Operations management discussion
In this module, you covered the concepts of forecasting and scheduling to prioritize demand. Without forecasting, most organizations, even small businesses, could quickly find themselves with significant supply and demand mismatches, resulting in excess inventory or the inability to meet customer demand. In the discussion scenario, you are the owner of A Panda in the Kitchen, a bamboo kitchenware company. You currently produce cutting boards, small and large bowls, and drying racks. You have been in business for the last year and have sales data for each item, as shown in Table 1 [XLSX, file size 14.3 KB]. Your brilliant daughter has created a table of forecasted sales models, as shown in Tables 2-5 [XLSX, file size 14.3 KB].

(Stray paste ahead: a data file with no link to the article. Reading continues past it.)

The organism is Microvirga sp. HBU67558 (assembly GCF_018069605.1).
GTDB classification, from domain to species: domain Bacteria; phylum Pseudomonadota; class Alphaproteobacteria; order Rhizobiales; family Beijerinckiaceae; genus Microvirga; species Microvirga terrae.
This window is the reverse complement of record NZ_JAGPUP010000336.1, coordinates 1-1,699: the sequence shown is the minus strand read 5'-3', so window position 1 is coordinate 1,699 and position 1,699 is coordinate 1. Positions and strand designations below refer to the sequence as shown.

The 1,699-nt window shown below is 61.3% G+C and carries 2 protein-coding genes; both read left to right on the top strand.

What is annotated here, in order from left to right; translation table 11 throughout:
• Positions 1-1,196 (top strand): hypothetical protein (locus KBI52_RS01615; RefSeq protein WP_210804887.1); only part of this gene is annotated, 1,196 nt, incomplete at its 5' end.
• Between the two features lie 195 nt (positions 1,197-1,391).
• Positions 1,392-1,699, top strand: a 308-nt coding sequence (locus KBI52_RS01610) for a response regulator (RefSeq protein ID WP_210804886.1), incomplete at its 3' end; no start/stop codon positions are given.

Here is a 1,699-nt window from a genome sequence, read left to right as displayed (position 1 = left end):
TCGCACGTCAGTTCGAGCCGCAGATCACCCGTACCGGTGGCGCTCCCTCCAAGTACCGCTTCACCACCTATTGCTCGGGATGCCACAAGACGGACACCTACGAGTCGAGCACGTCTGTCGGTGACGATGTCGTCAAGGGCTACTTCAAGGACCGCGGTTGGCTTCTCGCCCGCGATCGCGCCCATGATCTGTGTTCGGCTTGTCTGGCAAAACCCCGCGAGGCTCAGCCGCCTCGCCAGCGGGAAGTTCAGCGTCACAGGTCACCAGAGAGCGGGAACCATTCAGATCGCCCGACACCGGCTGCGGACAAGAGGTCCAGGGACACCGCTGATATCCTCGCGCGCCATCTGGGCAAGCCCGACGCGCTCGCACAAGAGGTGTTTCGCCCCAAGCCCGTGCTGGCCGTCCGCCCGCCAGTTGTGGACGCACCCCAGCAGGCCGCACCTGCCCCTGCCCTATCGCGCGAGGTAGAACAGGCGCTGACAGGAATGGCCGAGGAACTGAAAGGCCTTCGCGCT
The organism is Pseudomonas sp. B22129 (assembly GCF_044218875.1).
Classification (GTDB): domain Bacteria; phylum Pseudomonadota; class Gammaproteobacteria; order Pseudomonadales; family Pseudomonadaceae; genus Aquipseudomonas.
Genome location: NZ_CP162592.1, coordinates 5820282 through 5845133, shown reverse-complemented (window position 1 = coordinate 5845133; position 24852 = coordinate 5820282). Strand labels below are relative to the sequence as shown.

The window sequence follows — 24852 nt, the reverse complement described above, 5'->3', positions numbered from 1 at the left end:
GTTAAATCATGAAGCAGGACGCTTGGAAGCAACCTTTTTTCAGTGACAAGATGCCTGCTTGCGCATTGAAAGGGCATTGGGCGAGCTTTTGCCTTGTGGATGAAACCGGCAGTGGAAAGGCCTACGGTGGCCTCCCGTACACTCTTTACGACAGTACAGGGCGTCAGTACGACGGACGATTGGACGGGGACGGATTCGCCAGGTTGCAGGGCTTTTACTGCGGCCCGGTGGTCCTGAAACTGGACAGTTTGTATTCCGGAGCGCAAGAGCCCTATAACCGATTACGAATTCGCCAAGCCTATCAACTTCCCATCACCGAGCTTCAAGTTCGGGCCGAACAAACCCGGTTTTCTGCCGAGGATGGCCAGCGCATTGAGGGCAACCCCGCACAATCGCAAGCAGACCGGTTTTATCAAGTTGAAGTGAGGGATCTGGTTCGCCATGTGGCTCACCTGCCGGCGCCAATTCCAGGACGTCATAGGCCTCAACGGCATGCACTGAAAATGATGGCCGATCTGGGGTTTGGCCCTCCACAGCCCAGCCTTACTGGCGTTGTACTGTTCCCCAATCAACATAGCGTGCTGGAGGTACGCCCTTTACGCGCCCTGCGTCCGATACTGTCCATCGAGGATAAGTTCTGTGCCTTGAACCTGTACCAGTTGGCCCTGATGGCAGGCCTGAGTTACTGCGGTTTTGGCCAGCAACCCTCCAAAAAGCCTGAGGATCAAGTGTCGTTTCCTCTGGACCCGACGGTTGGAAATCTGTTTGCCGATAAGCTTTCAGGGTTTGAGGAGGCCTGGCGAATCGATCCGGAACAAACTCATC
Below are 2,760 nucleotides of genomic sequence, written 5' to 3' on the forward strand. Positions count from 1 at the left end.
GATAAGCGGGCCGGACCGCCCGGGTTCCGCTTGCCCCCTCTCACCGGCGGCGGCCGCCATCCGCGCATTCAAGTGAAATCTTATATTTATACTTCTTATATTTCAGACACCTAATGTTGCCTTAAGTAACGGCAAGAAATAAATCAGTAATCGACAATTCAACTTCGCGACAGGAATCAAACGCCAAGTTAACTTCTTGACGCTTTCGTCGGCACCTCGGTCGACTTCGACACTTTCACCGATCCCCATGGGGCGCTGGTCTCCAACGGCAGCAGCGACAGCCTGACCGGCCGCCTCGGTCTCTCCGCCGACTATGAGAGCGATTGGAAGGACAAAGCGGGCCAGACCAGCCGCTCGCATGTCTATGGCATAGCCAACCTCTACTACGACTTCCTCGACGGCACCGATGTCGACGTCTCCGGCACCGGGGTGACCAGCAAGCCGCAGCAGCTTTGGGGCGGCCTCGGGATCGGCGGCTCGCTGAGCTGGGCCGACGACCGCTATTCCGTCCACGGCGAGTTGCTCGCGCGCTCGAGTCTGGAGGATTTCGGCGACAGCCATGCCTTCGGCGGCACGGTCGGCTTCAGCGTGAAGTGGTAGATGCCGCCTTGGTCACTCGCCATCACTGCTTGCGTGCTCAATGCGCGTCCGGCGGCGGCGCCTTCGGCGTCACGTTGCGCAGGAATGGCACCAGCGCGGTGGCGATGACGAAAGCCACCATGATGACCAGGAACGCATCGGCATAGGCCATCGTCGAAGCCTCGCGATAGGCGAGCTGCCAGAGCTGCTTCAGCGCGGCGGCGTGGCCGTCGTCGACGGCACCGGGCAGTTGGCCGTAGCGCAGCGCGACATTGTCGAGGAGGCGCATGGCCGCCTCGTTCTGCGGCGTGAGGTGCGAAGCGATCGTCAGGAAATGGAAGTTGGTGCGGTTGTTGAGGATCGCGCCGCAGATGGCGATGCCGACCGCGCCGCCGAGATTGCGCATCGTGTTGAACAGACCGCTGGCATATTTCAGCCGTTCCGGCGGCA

Imagine your brilliant daughter has provided you with forecasting data for various models. It is now up to you to select a model that you will use to forecast sales for the next year, so that you can purchase raw materials for your products (you buy in an annual batch to save shipping costs).
Answer the following:
Which forecasting model will you use? Justify your choice.
What are the possible sources of error in your selected model? (i.e. – last year was a bull market; therefore, people had less disposable income…).
Does your selected model meet the “good forecast” criteria from Chapter 15 of Operations Management? Explain your answer.